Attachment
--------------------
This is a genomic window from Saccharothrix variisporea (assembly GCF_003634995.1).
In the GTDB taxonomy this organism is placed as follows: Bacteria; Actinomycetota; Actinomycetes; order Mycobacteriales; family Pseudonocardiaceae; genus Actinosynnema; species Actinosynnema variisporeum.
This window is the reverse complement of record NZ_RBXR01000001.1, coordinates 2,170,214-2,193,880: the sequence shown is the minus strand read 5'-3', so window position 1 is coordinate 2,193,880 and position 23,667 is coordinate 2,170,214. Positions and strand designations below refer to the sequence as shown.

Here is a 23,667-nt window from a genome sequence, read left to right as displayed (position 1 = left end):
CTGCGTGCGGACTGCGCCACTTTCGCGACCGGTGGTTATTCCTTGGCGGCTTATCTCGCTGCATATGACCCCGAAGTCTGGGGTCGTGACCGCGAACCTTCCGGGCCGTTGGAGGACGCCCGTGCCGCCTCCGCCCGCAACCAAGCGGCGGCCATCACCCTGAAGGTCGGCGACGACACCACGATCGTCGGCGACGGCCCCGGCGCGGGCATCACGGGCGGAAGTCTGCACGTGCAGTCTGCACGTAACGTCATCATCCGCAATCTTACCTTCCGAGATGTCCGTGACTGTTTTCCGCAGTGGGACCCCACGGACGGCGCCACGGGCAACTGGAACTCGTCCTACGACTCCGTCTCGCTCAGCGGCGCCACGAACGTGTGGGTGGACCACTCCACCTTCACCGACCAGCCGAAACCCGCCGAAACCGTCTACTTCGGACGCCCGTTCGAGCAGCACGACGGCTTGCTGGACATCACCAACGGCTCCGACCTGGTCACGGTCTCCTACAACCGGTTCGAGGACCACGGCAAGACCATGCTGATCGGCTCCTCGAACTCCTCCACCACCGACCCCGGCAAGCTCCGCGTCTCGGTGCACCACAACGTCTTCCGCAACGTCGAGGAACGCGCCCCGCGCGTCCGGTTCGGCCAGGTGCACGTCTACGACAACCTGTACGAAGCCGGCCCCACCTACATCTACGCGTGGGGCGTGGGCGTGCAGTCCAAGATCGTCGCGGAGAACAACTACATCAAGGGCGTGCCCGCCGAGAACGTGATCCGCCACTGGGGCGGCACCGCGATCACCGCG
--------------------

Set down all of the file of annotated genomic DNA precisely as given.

This is a genomic window from Saccharothrix variisporea (assembly GCF_003634995.1).
In the GTDB taxonomy this organism is placed as follows: Bacteria; Actinomycetota; Actinomycetes; order Mycobacteriales; family Pseudonocardiaceae; genus Actinosynnema; species Actinosynnema variisporeum.
This window is the reverse complement of record NZ_RBXR01000001.1, coordinates 2,170,214-2,193,880: the sequence shown is the minus strand read 5'-3', so window position 1 is coordinate 2,193,880 and position 23,667 is coordinate 2,170,214. Positions and strand designations below refer to the sequence as shown.

Here is a 23,667-nt window from a genome sequence, read left to right as displayed (position 1 = left end):
CTGCGTGCGGACTGCGCCACTTTCGCGACCGGTGGTTATTCCTTGGCGGCTTATCTCGCTGCATATGACCCCGAAGTCTGGGGTCGTGACCGCGAACCTTCCGGGCCGTTGGAGGACGCCCGTGCCGCCTCCGCCCGCAACCAAGCGGCGGCCATCACCCTGAAGGTCGGCGACGACACCACGATCGTCGGCGACGGCCCCGGCGCGGGCATCACGGGCGGAAGTCTGCACGTGCAGTCTGCACGTAACGTCATCATCCGCAATCTTACCTTCCGAGATGTCCGTGACTGTTTTCCGCAGTGGGACCCCACGGACGGCGCCACGGGCAACTGGAACTCGTCCTACGACTCCGTCTCGCTCAGCGGCGCCACGAACGTGTGGGTGGACCACTCCACCTTCACCGACCAGCCGAAACCCGCCGAAACCGTCTACTTCGGACGCCCGTTCGAGCAGCACGACGGCTTGCTGGACATCACCAACGGCTCCGACCTGGTCACGGTCTCCTACAACCGGTTCGAGGACCACGGCAAGACCATGCTGATCGGCTCCTCGAACTCCTCCACCACCGACCCCGGCAAGCTCCGCGTCTCGGTGCACCACAACGTCTTCCGCAACGTCGAGGAACGCGCCCCGCGCGTCCGGTTCGGCCAGGTGCACGTCTACGACAACCTGTACGAAGCCGGCCCCACCTACATCTACGCGTGGGGCGTGGGCGTGCAGTCCAAGATCGTCGCGGAGAACAACTACATCAAGGGCGTGCCCGCCGAGAACGTGATCCGCCACTGGGGCGGCACCGCGATCACCGCG